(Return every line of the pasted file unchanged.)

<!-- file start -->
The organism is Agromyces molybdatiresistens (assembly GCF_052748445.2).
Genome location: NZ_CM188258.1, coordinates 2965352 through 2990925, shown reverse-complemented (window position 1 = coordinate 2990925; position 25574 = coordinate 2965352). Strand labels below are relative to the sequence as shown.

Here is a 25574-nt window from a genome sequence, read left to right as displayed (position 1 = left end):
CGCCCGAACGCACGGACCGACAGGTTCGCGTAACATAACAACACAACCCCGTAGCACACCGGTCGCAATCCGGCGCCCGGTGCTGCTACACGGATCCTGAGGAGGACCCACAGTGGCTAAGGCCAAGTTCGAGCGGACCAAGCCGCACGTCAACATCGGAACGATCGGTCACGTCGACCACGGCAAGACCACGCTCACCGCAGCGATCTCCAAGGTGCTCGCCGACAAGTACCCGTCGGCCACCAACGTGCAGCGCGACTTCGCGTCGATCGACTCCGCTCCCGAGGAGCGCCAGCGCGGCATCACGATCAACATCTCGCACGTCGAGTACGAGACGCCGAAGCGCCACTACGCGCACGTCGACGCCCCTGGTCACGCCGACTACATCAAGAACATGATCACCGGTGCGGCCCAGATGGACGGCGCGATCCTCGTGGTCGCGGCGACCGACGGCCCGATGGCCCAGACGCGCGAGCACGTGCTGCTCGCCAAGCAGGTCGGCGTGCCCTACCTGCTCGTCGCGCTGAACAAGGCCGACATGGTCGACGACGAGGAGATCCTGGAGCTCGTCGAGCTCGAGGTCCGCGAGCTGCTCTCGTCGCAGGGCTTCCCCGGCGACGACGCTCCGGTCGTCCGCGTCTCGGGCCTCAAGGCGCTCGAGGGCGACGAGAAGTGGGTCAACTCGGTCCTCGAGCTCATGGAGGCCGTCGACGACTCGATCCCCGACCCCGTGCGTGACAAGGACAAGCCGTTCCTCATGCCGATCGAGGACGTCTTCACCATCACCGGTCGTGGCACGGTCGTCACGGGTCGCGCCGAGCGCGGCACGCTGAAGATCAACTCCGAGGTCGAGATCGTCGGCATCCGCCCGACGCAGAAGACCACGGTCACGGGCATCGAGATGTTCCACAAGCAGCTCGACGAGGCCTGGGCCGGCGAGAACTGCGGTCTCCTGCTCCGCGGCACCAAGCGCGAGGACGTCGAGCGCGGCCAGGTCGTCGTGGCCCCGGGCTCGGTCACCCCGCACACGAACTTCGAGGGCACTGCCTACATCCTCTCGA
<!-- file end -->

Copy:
The organism is Agromyces molybdatiresistens (assembly GCF_052748445.2).
Genome location: NZ_CM188258.1, coordinates 2965352 through 2990925, shown reverse-complemented (window position 1 = coordinate 2990925; position 25574 = coordinate 2965352). Strand labels below are relative to the sequence as shown.

Here is a 25574-nt window from a genome sequence, read left to right as displayed (position 1 = left end):
CGCCCGAACGCACGGACCGACAGGTTCGCGTAACATAACAACACAACCCCGTAGCACACCGGTCGCAATCCGGCGCCCGGTGCTGCTACACGGATCCTGAGGAGGACCCACAGTGGCTAAGGCCAAGTTCGAGCGGACCAAGCCGCACGTCAACATCGGAACGATCGGTCACGTCGACCACGGCAAGACCACGCTCACCGCAGCGATCTCCAAGGTGCTCGCCGACAAGTACCCGTCGGCCACCAACGTGCAGCGCGACTTCGCGTCGATCGACTCCGCTCCCGAGGAGCGCCAGCGCGGCATCACGATCAACATCTCGCACGTCGAGTACGAGACGCCGAAGCGCCACTACGCGCACGTCGACGCCCCTGGTCACGCCGACTACATCAAGAACATGATCACCGGTGCGGCCCAGATGGACGGCGCGATCCTCGTGGTCGCGGCGACCGACGGCCCGATGGCCCAGACGCGCGAGCACGTGCTGCTCGCCAAGCAGGTCGGCGTGCCCTACCTGCTCGTCGCGCTGAACAAGGCCGACATGGTCGACGACGAGGAGATCCTGGAGCTCGTCGAGCTCGAGGTCCGCGAGCTGCTCTCGTCGCAGGGCTTCCCCGGCGACGACGCTCCGGTCGTCCGCGTCTCGGGCCTCAAGGCGCTCGAGGGCGACGAGAAGTGGGTCAACTCGGTCCTCGAGCTCATGGAGGCCGTCGACGACTCGATCCCCGACCCCGTGCGTGACAAGGACAAGCCGTTCCTCATGCCGATCGAGGACGTCTTCACCATCACCGGTCGTGGCACGGTCGTCACGGGTCGCGCCGAGCGCGGCACGCTGAAGATCAACTCCGAGGTCGAGATCGTCGGCATCCGCCCGACGCAGAAGACCACGGTCACGGGCATCGAGATGTTCCACAAGCAGCTCGACGAGGCCTGGGCCGGCGAGAACTGCGGTCTCCTGCTCCGCGGCACCAAGCGCGAGGACGTCGAGCGCGGCCAGGTCGTCGTGGCCCCGGGCTCGGTCACCCCGCACACGAACTTCGAGGGCACTGCCTACATCCTCTCGA